Clean Gold With Dishwashing Liquid
Jewellers are like car dealers. They sell you necklaces, bracelets, and rings and hope you bring your pieces back for service, including cleaning. Gold may not tarnish like silver, but over time it develops a dull film from lotions, soaps, and the oils secreted by your skin. To revive the luster of gold jewellery, clean it regularly in a bowl of warm water mixed with a squirt of mild dishwashing liquid. After a brief soak, gently scrub the gold jewellery using a soft toothbrush. Rinse under warm running water (careful of the drain—to be safe, put it in a wire tea strainer).
Pat dry with a clean white cloth. For stubborn stains, mix equal parts cold water and ammonia. Soak the gold jewelery in the solution for half an hour. Scrub with a soft toothbrush. Rinse under cold water. Pat dry. Whatever you do, don’t clean with toothpaste, which contains silica, an abrasive found in quartz that can dull a glossy gold finish.
Wipe Pearls Often to Keep Them Clean
A pearl’s value is largely determined by color, luster, and the thickness of its fine coating, or nacre. Because pearls are highly sensitive to chemicals and salts, it’s important that you wipe down your pearls after you wear them, using a slightly moistened, very soft cloth such as chamois. This removes harmful substances such as perspiration, perfume, and makeup that can penetrate the pearls’ porous surface. (As a preventive measure, always apply perfume, makeup, and hair spray before you put on your pearls.)
To occasionally clean more thoroughly, use a mild bar soap such as Ivory and lukewarm water to create light suds. Dip your cloth in the suds and gently wipe the pearls. Rinse with clean water and dry on a soft cloth. Never soak pearls. And never hang them to dry, since that might stretch the string. Remove stubborn solids from their surface using your fingernail. Since your fingernail has a hardness of 2.5 or less on the Mohs’ scale, and pearls register from 2.5 to 4.5, you probably will not scratch them.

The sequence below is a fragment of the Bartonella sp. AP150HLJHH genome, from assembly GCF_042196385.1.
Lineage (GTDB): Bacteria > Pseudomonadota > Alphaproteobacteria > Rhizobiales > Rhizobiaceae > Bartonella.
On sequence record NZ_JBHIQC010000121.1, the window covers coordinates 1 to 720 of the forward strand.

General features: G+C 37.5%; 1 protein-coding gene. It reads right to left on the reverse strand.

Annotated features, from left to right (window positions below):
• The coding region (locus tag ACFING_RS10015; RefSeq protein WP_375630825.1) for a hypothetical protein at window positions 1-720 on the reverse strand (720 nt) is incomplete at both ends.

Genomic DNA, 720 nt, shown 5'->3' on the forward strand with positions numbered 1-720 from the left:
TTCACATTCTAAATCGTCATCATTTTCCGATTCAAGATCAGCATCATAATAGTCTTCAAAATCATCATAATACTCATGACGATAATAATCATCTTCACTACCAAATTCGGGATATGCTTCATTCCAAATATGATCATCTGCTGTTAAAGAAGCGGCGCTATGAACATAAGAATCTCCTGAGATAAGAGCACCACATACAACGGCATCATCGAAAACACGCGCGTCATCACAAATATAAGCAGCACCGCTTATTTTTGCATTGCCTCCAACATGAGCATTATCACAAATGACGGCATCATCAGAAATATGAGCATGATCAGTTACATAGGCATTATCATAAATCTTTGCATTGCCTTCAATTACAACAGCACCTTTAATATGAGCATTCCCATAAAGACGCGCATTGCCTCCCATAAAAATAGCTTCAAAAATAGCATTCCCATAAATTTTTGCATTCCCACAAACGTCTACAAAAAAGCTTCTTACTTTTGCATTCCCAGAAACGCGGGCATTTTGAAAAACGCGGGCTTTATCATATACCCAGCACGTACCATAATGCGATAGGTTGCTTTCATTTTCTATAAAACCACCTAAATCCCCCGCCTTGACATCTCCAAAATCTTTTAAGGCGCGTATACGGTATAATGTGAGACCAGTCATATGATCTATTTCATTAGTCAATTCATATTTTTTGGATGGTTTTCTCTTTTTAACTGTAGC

Skip the Polish When Cleaning Silver
It’s toxic and it smells bad. Instead, try this low-tech cleaning approach: Put a sheet of aluminum foil in a plastic or glass bowl and sprinkle with salt and baking soda. Fill the bowl with warm water and add the silver. The tarnish actually migrates to the foil, leaving your silver clean. Simply dry and buff.
Swish Away Unreachable Grunge
Okay, so you probably won’t toss your grandmother’s grungy old crystal decanter, but you may banish it to the top shelf, where it’s as good as gone. Same with that dirty, narrow-necked coffee carafe. Before you go shopping for new pieces to display in your home, try swishing a mixture of rock salt and vinegar around the inside of these containers. The salt will gently scour the surface while the vinegar will help remove stains, especially lime deposits. For wine stains, try swirling a small amount of warm water, baking soda, and rock salt. Or dissolve a denture-cleaning tablet in the vessel and let it stand overnight. The next morning, rinse with clean warm water.
Cleaning these narrow-necked objects is one thing, but drying them is another challenge. Instead of waiting forever for the thermos, vase, or decanter to dry in your dish rack, drain the water and use the following trick to remove the last of the moisture: Wrap a paper towel around the handle of a wooden spoon so that the towel extends slightly beyond the end. Stick the towel-wrapped spoon into the decanter and let it rest on the bottom overnight. By morning the towel should have absorbed most of the condensation.